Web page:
These quotes for entrepreneurs were collected in June 2020. Most are related to the challenges of facing reality with all of its complexity, uncertainty, and ambiguity.

Quotes for Entrepreneurs Collected In June 2020

I collect these quotes for entrepreneurs from a variety of sources and tweet them on @skmurphy about once a day where you can get them hot off the mojo wire. At the end of each month I curate them in a blog post that adds commentary and may contain a longer passage from the same source for context. Please enter your E-mail address if you would like to have new blog posts sent to you.


Theme: Facing reality with all of its complexity, uncertainty, and ambiguity.

“Bless your uneasiness as a sign that there is still life in you.”
Dag Hammarskjöld in “Markings

+ + +

“A test of our understanding is whether we can apply what we understand in practice.”
Robert Fripp from “Guitar Craft Aphorisms

+ + +

“Real life is the test, the best teachers are motivated by the need to equip their students for the challenges they will face beyond the classroom.”
Sean Murphy

+ + +

“I myself am an ancestor, having reproduced, having written books, being fifty-one years old. I come from simpler times.”
Kurt Vonnegut in his “Commencement Address at Hobart and William Smith Colleges” (May 26, 1974)

Covid-19, Space-X launch, and riots across US: I feel I come from simpler times as well.

+ + +

“The truth does not change according to our ability to stomach it.”
Flannery O’Connor

+ + +

“It was the best of times. It was the worst of times.”
Charles Dickens in “A Tale of Two Cities

+ + +

“Who are the happiest people on earth? A craftsman or artist whistling over a job well done. A little child building sand castles. A mother, after a busy day, bathing her baby. A doctor who has finished a difficult and dangerous operation, and saved a human life. Happiness lies in a constructive job well done. […] Get your happiness out of your work, or you will never know what happiness is.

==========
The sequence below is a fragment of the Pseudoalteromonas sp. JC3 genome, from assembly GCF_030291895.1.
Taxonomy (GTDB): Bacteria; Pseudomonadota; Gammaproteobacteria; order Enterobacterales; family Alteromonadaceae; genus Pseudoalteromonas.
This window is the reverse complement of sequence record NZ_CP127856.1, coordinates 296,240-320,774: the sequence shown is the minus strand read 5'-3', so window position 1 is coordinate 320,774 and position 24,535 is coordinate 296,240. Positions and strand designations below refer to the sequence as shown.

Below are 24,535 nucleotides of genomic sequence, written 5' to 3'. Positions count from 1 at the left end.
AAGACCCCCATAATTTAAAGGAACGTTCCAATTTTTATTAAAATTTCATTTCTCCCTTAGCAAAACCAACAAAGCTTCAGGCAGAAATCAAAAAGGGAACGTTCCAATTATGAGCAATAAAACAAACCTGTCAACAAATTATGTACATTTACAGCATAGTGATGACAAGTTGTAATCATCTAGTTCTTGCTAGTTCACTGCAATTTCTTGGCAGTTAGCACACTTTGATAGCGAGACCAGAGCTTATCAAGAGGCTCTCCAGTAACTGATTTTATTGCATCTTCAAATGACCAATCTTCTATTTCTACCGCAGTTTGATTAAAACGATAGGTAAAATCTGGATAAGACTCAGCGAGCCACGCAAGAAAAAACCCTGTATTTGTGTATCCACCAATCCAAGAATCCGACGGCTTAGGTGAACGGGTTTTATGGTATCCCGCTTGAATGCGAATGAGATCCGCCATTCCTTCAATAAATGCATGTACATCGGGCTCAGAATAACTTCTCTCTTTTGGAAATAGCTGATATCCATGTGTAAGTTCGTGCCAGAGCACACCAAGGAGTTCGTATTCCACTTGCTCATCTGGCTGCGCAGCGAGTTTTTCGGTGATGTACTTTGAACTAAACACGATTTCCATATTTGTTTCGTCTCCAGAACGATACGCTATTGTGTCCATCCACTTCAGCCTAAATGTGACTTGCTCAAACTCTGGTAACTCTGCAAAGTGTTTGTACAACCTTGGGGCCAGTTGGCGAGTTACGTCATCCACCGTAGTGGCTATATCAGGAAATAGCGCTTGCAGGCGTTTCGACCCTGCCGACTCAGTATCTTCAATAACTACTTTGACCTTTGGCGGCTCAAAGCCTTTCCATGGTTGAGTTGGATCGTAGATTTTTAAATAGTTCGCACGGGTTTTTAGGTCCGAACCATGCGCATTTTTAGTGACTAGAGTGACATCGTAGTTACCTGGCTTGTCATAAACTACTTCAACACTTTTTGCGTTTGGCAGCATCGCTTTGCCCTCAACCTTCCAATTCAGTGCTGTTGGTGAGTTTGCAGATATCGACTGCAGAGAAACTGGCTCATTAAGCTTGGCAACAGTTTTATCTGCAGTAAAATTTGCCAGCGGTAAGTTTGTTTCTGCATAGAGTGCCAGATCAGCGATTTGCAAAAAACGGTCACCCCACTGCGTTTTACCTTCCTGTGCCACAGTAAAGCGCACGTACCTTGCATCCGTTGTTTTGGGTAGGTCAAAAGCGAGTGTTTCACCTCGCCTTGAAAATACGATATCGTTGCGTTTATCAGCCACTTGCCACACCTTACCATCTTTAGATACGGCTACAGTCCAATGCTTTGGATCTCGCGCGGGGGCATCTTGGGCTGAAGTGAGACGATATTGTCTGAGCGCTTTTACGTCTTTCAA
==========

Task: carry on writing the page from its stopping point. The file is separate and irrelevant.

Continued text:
Elbert Hubbard

+ + +

“The generation that won World War II was exposed to so much awful reality that they made mostly good decisions for a long time after. Forget history, and you are doomed to repeat the mistakes of the past. Forget how bad polio was, people stop taking vaccines. Forget how bad world wars are, people start puffing out their chests…The real enemy is arrogance.”

General Naird speech to staff in S1 E10 of Space Force “Proportionate Response”

+ + +

“The pretext for this entire nationwide riot is that America is a racist country. That is not true. America is not a racist country. America is a country that has strived, imperfectly but passionately, to live up to its founding promise that all men are created equal. There is not—and will never be—a greater barrier to racism, or to tyranny in any form, than this American idea.”
Thomas D. Klingenstein and Ryan P. WilliamsAmerica is not Racist

+ + +

“Nothing is so irrevocably neglected as an opportunity of daily occurrence.”
Marie von Ebner-Eschenbach

I used this as the closing quote for “Father’s Day 2020: Sudden Responsibility and Slowly Accumulating Wisdom”

+ + +

“Jazz music is an intensified feeling of nonchalance.”
Francoise Sagan

+ + +

“The hardest thing is to take less when you can get more.”
Kin Hubbard

+ + +

“Diligence is the mother of good luck.”
Benjamin Franklin

+ + +

“Deprive yourself of nothing necessary to your comfort, but live in an honorable simplicity and frugality.”
John McDonogh (1779-1850)

+ + +

“Coronaviruses are well known to undergo genetic recombination, which may lead to new genotypes and outbreaks. The presence of a large reservoir of SARS-CoV-like viruses in horseshoe bats, together with the culture of eating exotic mammals in southern China, is a time bomb. The possibility of the reemergence of SARS and other novel viruses from animals or laboratories and therefore the need for preparedness should not be ignored.”

From “Severe Acute Respiratory Syndrome Coronavirus as an Agent of Emerging and Reemerging Infection” (Oct-2007 in Clinical Microbiology Reviews p. 660–694 by Vincent C. C. Cheng, Susanna K. P. Lau, Patrick C. Y. Woo, Kwok Yung Yuen [PDF]

h/t “For Experts Who Study Coronaviruses, a Grim Vindication” (June-8-2020) Charles Schmidt Authors of 2007 SARS paper based in Hong Kong, which may explain that region’s rapid recognition and effective response to COVID-19. It’s funny how a few people understand emerging threats but may be unable to mitigate them much less prevent them. It seems easier to be early and effective on emerging opportunities but that may be selection bias on my part.

+ + +

[Many of our problems today are the result of:]

  • treating maximizing output as more important than stability and resilience,
  • relying on correlation as more important than causation,